• New Essential Education Discoveries (NEED) Act (January 2022): Representatives Bonamici and Fitzpatrick’s proposed legislation would not only promote education research and data usage, but it would also invest $500 million in the current Stateiwde Longitudinal Data System (SLDS) Grant Program and expand it to focus on integrating data across education, workforce, and human service agencies. Additionally, if passed, the NEED Act would make other grantees eligible beyond just state education agencies, including P-20W councils and other statewide data governing bodies.
  • College Transparency Act (CTA): Included as part of the proposed COMPETES Act, CTA prioritizes postsecondary data, creating a national reporting system for postsecondary outcomes, enrollment, affordability, and earnings, among others. With data from postsecondary institutions disaggregated by various demographics, including race, ethnicity, gender, age, military status, students will be better able to see how individual institutions will serve them, making informed decisions guided by outcomes data such as graduation rates, median salary, loan debt, employment rate, and more.
  • National Secure Data Service (NSDS): Passage of a NSDS demonstration project in the CHIPS Act (August 2022) promotes research and evidence-building across all agencies by consolidating and enhancing the data infrastructure nationwide. For example, NSDS will create a secure way to share federal data for research, analysis, and policymaking. Moreover, by aligning the NSDS with the National Center for Science and Engineering Statistics and National Science Foundation, strong data privacy and security measures can be leveraged across all government agencies.
  • Digital Equity Act (November 2021): The bipartisan Infrastructure Investment and Jobs Act includes digital equity grants that will invest $45 billion in infrastructure, technology, and training to expand broadband access and digital literacy. To achieve these goals, however, states must have data that enables them to identify need, measure progress, and evaluate the success of closing digital gaps. This commitment to digital equity requires continued investment in SLDSs, indicating that integration with state digital equity plans can ensure both policymakers and individuals have the information they need to make informed decisions.

Federal Guidance and Technical Assistance

  • Guidance on federal relief funds (January 2022): Specific guidance on data usage by the Treasury Department expressly denotes data infrastructure modernization and increased capacity as permitted uses of federal relief funds, giving states and localities the support they need to invest in data systems for equitable recovery. Federal funding and its connection to education data was discussed at length in a DQC webinar, which can be found here.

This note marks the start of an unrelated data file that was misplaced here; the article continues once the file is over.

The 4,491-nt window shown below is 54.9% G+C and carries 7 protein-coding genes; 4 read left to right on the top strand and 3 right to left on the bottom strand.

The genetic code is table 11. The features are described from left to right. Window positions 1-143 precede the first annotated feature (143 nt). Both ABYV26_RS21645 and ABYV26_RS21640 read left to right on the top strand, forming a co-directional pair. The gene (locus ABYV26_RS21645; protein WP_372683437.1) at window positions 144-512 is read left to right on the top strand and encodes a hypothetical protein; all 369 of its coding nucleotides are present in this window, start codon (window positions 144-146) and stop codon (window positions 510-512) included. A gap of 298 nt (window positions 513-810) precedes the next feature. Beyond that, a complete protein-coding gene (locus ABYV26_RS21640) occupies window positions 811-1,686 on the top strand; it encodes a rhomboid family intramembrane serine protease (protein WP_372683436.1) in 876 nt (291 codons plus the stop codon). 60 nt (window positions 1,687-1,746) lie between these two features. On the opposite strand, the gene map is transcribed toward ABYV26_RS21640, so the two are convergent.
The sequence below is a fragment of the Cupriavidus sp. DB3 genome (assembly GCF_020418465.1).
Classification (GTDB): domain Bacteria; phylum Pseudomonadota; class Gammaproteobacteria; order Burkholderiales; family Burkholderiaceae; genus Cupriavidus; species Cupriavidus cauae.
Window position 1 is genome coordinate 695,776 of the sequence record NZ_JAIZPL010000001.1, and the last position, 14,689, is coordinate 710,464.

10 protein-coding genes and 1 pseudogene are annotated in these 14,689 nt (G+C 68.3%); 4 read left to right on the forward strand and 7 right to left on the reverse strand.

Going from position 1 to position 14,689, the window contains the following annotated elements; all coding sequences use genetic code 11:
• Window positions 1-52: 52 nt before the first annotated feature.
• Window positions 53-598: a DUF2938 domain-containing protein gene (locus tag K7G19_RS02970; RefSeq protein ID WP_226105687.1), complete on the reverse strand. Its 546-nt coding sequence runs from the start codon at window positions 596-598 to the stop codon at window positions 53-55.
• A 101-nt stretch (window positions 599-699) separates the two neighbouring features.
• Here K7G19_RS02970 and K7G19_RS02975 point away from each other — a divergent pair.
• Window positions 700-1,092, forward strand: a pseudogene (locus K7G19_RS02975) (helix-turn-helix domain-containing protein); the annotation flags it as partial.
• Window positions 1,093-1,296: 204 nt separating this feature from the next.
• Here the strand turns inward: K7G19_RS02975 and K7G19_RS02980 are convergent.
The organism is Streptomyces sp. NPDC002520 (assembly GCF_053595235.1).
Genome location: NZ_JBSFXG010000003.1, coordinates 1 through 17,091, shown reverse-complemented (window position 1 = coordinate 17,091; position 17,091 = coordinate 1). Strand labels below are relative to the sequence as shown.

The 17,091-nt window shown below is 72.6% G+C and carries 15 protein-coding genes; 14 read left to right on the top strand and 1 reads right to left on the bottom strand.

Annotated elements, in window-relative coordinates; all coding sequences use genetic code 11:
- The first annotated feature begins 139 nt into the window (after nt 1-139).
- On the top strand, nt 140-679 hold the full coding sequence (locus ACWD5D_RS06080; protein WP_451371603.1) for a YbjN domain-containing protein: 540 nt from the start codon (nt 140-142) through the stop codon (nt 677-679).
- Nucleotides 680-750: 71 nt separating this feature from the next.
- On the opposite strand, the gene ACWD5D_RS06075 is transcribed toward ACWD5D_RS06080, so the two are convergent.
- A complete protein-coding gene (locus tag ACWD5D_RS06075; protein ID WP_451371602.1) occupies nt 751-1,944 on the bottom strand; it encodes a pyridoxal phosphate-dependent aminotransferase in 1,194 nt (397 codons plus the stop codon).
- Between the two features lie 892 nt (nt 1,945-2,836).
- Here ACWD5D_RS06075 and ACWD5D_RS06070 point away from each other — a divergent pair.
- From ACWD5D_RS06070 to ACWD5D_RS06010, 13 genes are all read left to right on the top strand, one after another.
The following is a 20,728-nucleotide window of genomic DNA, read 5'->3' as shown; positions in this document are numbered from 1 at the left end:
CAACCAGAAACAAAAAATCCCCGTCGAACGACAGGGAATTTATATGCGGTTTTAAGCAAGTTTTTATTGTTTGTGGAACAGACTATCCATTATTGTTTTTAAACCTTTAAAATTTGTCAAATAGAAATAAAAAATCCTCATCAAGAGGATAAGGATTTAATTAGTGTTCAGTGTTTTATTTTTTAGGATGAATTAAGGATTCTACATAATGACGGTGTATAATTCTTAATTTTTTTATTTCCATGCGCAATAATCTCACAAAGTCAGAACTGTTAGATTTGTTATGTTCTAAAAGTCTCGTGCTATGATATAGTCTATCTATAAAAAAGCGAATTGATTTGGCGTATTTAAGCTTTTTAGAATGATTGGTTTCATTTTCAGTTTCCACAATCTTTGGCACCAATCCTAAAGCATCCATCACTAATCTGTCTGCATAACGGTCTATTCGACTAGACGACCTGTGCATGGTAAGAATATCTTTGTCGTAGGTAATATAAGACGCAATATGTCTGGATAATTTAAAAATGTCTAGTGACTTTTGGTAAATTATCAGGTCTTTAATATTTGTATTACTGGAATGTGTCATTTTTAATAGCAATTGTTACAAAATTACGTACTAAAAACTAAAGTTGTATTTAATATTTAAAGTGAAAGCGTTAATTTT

• White House Year of Evidence in Action (April 2022): The Year of Evidence in Action is driven by the administration’s commitment to scientific integrity and equity as a way of evaluating current policies and formulating new ones to ensure they are serving the entire American public. For example, as part of the Year of Evidence in Action, the Department of Education is specifically using evidence to promote success for all students through new evaluation programs, including one focused on unfinished learning in math, all of which use data to ascertain best practices through the educational journey.

Requests for Information (RFIs)

  • Equitable Data Engagement and Accountability (September 2022): The White House Office of Science and Technology Policy published an RFI focused on advancing equity and enhancing collaboration between levels of government, civil society, and the research community through the usage of equitable data. Investments in SLDSs that link across agencies can help various actors understand current inequities in education and workforce sectors and programs, enabling policymakers to direct resources to address them.
  • Design and Implementation Features for Open Data Services (June 2022): This Department of Labor (DOL) request seeks to further advance and support the agency’s open data efforts, expanding public access while also prioritizing privacy, security, and governance endeavors. DOL seeks comments on data documentation, quality, and utility measures, among others, that will benefit the public. Increased public access to data will not only aid research efforts, but it will also provide the public with valuable information in educational and workforce decisions.